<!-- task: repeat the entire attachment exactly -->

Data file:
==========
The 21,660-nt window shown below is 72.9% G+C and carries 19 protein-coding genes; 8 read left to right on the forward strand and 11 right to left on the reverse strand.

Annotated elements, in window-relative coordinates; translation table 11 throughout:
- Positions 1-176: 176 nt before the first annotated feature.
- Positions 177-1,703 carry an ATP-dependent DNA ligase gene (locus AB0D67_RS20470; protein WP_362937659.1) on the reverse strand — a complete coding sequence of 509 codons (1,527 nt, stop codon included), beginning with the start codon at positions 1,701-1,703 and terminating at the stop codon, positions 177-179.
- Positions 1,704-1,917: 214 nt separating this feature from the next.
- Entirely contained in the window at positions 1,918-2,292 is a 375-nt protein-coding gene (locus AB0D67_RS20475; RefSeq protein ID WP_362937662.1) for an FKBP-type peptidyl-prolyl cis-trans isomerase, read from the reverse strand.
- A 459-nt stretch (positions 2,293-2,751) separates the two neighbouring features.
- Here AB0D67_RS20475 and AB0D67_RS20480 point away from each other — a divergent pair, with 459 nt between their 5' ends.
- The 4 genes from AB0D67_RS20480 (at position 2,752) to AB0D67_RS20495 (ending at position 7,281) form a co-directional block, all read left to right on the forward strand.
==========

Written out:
The 21,660-nt window shown below is 72.9% G+C and carries 19 protein-coding genes; 8 read left to right on the forward strand and 11 right to left on the reverse strand.

Annotated elements, in window-relative coordinates; translation table 11 throughout:
- Positions 1-176: 176 nt before the first annotated feature.
- Positions 177-1,703 carry an ATP-dependent DNA ligase gene (locus AB0D67_RS20470; protein WP_362937659.1) on the reverse strand — a complete coding sequence of 509 codons (1,527 nt, stop codon included), beginning with the start codon at positions 1,701-1,703 and terminating at the stop codon, positions 177-179.
- Positions 1,704-1,917: 214 nt separating this feature from the next.
- Entirely contained in the window at positions 1,918-2,292 is a 375-nt protein-coding gene (locus AB0D67_RS20475; RefSeq protein ID WP_362937662.1) for an FKBP-type peptidyl-prolyl cis-trans isomerase, read from the reverse strand.
- A 459-nt stretch (positions 2,293-2,751) separates the two neighbouring features.
- Here AB0D67_RS20475 and AB0D67_RS20480 point away from each other — a divergent pair, with 459 nt between their 5' ends.
- The 4 genes from AB0D67_RS20480 (at position 2,752) to AB0D67_RS20495 (ending at position 7,281) form a co-directional block, all read left to right on the forward strand.